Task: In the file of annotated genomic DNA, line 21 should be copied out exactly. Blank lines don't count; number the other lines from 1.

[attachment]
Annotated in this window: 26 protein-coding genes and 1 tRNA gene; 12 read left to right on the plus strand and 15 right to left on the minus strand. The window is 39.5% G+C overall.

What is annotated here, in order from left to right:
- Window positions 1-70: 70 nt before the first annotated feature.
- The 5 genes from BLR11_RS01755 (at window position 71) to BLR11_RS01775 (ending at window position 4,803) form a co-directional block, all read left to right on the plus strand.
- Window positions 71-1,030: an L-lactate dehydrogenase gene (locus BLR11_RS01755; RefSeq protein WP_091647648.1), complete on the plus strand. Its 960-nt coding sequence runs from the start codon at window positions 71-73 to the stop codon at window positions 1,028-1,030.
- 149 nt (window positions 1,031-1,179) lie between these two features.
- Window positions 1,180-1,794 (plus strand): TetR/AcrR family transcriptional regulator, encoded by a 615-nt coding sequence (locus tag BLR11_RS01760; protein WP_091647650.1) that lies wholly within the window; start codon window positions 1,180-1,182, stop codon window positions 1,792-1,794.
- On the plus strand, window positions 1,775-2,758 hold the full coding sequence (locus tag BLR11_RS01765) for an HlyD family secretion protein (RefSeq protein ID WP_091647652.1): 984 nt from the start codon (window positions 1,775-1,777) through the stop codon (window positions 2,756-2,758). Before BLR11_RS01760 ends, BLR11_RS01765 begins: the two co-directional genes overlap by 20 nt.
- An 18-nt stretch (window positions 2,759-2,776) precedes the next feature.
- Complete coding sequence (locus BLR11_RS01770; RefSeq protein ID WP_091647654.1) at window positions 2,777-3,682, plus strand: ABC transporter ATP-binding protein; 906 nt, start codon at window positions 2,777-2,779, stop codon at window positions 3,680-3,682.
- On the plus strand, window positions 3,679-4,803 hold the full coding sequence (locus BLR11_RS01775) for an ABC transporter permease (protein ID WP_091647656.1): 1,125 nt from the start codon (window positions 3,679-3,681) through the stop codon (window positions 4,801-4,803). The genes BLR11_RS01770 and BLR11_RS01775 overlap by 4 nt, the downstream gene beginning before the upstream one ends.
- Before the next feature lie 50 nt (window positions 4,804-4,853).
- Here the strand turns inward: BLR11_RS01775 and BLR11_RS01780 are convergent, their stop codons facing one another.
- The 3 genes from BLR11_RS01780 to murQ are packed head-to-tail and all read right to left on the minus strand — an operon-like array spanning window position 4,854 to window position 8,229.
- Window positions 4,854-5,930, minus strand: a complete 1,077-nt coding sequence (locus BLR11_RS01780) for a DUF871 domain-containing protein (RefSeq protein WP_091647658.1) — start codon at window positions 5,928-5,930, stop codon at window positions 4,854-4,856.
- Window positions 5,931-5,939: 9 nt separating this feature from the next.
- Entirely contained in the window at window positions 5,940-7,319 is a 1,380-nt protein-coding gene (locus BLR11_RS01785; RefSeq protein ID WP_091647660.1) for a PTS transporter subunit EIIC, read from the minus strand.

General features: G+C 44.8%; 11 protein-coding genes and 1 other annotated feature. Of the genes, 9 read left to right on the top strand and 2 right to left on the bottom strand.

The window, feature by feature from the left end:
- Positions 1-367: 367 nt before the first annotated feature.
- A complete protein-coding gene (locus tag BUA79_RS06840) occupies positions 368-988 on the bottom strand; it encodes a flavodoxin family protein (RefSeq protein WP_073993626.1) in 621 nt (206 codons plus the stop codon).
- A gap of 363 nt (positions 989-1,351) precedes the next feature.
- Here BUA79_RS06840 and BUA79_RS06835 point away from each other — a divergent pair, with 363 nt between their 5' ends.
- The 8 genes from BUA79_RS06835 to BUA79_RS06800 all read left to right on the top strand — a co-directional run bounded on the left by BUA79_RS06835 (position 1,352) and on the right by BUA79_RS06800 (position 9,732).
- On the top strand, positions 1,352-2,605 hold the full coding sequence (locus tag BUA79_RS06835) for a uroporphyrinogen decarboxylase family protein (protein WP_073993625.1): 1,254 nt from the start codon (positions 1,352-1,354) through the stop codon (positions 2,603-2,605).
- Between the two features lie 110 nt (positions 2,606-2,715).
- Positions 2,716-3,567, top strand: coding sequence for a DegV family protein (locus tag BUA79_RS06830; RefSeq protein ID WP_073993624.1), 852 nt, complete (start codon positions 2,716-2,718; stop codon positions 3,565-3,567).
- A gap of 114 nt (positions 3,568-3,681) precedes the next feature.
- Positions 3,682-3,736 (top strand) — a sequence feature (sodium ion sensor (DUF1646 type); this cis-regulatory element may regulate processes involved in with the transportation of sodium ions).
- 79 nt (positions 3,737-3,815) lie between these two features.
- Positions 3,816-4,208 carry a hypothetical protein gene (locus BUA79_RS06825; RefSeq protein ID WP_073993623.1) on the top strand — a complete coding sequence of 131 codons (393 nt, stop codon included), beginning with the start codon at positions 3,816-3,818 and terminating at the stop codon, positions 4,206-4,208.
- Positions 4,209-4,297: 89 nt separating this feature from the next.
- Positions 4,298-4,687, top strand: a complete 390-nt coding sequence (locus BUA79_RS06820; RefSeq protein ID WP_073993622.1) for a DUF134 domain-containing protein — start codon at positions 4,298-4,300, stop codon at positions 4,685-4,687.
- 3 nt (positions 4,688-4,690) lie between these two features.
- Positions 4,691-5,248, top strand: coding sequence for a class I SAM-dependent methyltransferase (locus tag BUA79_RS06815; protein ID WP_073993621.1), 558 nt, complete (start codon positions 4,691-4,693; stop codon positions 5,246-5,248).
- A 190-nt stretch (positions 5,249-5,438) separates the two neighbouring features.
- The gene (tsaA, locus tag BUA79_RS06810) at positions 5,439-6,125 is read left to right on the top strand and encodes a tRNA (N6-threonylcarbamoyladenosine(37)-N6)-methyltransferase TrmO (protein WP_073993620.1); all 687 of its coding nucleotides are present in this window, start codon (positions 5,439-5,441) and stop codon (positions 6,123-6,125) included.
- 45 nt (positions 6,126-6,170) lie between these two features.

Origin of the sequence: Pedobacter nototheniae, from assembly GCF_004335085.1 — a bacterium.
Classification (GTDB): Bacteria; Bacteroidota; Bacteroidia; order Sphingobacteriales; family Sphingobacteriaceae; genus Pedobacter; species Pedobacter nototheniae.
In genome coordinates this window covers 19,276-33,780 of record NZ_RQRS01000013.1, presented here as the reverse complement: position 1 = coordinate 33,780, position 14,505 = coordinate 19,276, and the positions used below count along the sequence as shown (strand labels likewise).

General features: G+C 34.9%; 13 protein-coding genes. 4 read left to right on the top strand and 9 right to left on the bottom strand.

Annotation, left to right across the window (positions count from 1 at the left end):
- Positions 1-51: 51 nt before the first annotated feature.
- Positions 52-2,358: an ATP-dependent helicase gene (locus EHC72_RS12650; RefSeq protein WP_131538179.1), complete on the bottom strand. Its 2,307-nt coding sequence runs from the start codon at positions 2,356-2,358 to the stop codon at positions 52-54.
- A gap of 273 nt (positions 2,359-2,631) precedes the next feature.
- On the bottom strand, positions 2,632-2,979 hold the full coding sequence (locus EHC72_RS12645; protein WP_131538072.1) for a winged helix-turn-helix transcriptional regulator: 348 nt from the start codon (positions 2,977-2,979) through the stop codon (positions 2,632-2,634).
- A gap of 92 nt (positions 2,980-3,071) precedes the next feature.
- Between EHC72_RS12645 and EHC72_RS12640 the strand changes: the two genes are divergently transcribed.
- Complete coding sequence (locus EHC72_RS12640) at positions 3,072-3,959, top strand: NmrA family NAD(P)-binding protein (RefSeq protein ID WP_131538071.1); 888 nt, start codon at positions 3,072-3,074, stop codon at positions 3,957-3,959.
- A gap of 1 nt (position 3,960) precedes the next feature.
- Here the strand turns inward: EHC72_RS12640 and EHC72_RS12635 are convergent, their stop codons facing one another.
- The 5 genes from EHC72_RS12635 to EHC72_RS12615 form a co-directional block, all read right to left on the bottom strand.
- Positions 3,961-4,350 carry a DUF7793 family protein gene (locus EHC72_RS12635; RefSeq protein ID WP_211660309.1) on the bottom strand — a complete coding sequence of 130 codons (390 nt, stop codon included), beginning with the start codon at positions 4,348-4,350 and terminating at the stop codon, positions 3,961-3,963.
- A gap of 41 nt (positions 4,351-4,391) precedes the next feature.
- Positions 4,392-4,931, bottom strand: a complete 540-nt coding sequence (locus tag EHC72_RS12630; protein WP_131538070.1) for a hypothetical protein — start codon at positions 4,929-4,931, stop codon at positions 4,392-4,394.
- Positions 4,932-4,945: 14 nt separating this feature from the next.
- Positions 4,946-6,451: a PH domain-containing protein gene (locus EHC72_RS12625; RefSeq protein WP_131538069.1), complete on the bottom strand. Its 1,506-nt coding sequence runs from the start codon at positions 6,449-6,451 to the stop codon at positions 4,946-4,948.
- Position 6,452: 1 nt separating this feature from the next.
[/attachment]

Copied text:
- A complete protein-coding gene (locus tag BUA79_RS06840) occupies positions 368-988 on the bottom strand; it encodes a flavodoxin family protein (RefSeq protein WP_073993626.1) in 621 nt (206 codons plus the stop codon).